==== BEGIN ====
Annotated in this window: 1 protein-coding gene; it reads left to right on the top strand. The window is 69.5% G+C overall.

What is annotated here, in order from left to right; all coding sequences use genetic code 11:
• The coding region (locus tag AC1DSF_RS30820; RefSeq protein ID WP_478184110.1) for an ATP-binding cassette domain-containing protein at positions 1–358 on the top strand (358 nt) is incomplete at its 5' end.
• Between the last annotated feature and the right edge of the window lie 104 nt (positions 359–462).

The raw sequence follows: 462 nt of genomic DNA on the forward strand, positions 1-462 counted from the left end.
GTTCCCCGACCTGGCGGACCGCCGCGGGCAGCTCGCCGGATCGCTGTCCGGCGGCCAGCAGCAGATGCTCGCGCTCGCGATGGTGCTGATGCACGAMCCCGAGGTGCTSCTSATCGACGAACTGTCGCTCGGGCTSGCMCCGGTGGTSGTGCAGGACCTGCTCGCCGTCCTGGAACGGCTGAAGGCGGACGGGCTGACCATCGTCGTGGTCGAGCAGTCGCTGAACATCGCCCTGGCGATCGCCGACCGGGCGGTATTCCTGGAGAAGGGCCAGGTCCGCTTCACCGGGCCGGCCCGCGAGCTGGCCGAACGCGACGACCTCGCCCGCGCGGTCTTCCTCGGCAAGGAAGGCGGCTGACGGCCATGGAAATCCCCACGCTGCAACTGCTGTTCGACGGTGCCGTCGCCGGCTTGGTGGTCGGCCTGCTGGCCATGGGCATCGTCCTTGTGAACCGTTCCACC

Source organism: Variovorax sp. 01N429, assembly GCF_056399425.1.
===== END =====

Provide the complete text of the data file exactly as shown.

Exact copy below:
Annotated in this window: 1 protein-coding gene; it reads left to right on the top strand. The window is 69.5% G+C overall.

What is annotated here, in order from left to right; all coding sequences use genetic code 11:
• The coding region (locus tag AC1DSF_RS30820; RefSeq protein ID WP_478184110.1) for an ATP-binding cassette domain-containing protein at positions 1–358 on the top strand (358 nt) is incomplete at its 5' end.
• Between the last annotated feature and the right edge of the window lie 104 nt (positions 359–462).

The raw sequence follows: 462 nt of genomic DNA on the forward strand, positions 1-462 counted from the left end.
GTTCCCCGACCTGGCGGACCGCCGCGGGCAGCTCGCCGGATCGCTGTCCGGCGGCCAGCAGCAGATGCTCGCGCTCGCGATGGTGCTGATGCACGAMCCCGAGGTGCTSCTSATCGACGAACTGTCGCTCGGGCTSGCMCCGGTGGTSGTGCAGGACCTGCTCGCCGTCCTGGAACGGCTGAAGGCGGACGGGCTGACCATCGTCGTGGTCGAGCAGTCGCTGAACATCGCCCTGGCGATCGCCGACCGGGCGGTATTCCTGGAGAAGGGCCAGGTCCGCTTCACCGGGCCGGCCCGCGAGCTGGCCGAACGCGACGACCTCGCCCGCGCGGTCTTCCTCGGCAAGGAAGGCGGCTGACGGCCATGGAAATCCCCACGCTGCAACTGCTGTTCGACGGTGCCGTCGCCGGCTTGGTGGTCGGCCTGCTGGCCATGGGCATCGTCCTTGTGAACCGTTCCACC

Source organism: Variovorax sp. 01N429, assembly GCF_056399425.1.